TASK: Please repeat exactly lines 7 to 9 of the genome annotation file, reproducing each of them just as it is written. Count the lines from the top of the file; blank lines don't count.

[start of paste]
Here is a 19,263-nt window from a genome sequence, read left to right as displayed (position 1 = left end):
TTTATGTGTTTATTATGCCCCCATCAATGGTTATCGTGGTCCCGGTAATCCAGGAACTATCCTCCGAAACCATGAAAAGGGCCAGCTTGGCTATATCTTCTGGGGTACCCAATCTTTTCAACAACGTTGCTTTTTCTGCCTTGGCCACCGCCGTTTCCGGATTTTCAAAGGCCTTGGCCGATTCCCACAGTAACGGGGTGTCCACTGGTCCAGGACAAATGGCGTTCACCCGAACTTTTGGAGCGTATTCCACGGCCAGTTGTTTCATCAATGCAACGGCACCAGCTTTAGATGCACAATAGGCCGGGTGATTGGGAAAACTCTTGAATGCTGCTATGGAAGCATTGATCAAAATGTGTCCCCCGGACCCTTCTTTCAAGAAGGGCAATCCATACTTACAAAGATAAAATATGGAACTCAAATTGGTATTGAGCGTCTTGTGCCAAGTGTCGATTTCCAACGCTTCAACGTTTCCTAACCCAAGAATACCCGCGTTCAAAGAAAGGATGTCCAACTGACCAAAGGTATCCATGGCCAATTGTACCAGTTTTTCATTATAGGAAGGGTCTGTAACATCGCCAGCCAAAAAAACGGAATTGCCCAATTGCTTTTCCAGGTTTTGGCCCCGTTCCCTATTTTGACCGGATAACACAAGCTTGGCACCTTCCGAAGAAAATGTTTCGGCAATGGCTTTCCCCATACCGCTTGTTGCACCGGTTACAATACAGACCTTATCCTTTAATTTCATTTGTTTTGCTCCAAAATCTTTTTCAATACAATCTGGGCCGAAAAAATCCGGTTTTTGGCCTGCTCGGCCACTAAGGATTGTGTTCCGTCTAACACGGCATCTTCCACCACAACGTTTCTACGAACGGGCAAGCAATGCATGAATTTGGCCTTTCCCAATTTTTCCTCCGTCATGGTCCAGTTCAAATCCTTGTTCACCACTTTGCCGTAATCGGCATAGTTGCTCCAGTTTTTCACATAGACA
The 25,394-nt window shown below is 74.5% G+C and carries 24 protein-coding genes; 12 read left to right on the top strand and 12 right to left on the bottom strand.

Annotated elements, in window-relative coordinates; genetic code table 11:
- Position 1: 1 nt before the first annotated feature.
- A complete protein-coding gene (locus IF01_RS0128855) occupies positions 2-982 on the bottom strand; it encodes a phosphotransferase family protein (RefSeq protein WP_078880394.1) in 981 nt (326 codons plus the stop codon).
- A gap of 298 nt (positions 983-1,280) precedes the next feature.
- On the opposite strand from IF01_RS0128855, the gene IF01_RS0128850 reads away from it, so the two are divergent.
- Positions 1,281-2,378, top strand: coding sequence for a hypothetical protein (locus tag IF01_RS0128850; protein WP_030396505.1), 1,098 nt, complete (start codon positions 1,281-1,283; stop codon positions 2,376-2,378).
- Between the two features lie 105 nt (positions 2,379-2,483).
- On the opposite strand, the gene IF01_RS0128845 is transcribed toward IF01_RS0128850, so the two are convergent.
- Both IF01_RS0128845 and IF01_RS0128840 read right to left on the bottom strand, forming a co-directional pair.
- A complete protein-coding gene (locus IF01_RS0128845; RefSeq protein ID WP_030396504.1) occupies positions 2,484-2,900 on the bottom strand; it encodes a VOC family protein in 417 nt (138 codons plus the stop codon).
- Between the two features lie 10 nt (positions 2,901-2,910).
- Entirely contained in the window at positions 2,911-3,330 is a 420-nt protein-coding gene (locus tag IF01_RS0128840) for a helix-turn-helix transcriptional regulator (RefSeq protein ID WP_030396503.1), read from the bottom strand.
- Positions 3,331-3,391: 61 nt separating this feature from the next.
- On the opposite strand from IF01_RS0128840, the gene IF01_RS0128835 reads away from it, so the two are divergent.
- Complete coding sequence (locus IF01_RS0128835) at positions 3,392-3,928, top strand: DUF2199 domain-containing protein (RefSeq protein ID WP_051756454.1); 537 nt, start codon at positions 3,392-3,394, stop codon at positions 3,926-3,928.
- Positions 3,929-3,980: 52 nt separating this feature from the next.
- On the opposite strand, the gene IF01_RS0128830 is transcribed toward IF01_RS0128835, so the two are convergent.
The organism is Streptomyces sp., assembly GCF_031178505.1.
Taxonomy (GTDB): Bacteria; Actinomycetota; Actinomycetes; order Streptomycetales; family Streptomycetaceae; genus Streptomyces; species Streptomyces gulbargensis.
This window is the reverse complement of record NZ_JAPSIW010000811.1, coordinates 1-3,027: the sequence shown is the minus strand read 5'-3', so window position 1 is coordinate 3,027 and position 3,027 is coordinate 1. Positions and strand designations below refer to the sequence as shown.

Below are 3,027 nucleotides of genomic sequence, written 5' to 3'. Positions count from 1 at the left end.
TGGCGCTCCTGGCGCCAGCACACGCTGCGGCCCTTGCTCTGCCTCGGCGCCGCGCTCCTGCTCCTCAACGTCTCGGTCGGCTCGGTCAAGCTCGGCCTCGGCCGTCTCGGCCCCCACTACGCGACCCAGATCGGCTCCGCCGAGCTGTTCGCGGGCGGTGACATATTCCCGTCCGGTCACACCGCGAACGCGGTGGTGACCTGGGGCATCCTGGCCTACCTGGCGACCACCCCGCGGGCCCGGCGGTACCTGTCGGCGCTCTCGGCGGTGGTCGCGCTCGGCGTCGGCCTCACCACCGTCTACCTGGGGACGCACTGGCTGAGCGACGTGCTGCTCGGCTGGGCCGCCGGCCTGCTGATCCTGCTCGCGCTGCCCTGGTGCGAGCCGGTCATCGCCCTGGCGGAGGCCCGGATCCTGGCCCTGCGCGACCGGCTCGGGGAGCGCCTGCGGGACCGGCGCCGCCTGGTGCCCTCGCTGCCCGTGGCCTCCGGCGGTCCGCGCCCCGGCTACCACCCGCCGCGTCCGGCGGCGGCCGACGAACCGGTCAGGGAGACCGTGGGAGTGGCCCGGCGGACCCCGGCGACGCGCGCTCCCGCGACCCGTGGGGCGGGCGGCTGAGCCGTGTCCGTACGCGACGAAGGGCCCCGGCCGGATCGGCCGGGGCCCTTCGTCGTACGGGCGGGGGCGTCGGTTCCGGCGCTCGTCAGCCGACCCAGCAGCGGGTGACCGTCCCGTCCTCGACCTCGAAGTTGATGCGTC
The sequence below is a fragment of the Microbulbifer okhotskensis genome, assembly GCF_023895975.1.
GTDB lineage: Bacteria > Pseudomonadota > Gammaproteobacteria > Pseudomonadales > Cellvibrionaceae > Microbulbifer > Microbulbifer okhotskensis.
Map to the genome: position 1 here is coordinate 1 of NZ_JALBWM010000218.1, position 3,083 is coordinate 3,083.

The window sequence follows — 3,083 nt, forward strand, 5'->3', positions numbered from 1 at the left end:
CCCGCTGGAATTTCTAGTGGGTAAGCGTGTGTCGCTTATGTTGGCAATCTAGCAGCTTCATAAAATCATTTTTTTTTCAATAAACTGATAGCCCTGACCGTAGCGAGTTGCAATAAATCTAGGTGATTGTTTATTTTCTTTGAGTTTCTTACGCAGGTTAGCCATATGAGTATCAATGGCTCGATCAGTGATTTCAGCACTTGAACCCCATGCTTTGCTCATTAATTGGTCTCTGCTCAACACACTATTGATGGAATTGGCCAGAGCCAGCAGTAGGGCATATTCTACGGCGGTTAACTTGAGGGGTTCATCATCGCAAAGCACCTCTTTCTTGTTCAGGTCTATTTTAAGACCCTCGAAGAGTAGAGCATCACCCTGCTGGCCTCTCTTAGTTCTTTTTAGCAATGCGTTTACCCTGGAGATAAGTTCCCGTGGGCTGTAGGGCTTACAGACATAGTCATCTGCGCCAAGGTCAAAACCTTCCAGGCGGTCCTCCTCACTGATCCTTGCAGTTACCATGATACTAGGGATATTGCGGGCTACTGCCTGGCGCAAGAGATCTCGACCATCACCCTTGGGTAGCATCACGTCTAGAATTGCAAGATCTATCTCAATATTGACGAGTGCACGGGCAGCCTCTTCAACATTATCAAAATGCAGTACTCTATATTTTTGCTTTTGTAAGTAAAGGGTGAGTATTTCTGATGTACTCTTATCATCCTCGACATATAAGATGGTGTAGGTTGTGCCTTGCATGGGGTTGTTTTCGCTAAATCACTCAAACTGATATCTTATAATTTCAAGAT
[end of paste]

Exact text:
- A gap of 298 nt (positions 983-1,280) precedes the next feature.
- On the opposite strand from IF01_RS0128855, the gene IF01_RS0128850 reads away from it, so the two are divergent.
- Positions 1,281-2,378, top strand: coding sequence for a hypothetical protein (locus tag IF01_RS0128850; protein WP_030396505.1), 1,098 nt, complete (start codon positions 1,281-1,283; stop codon positions 2,376-2,378).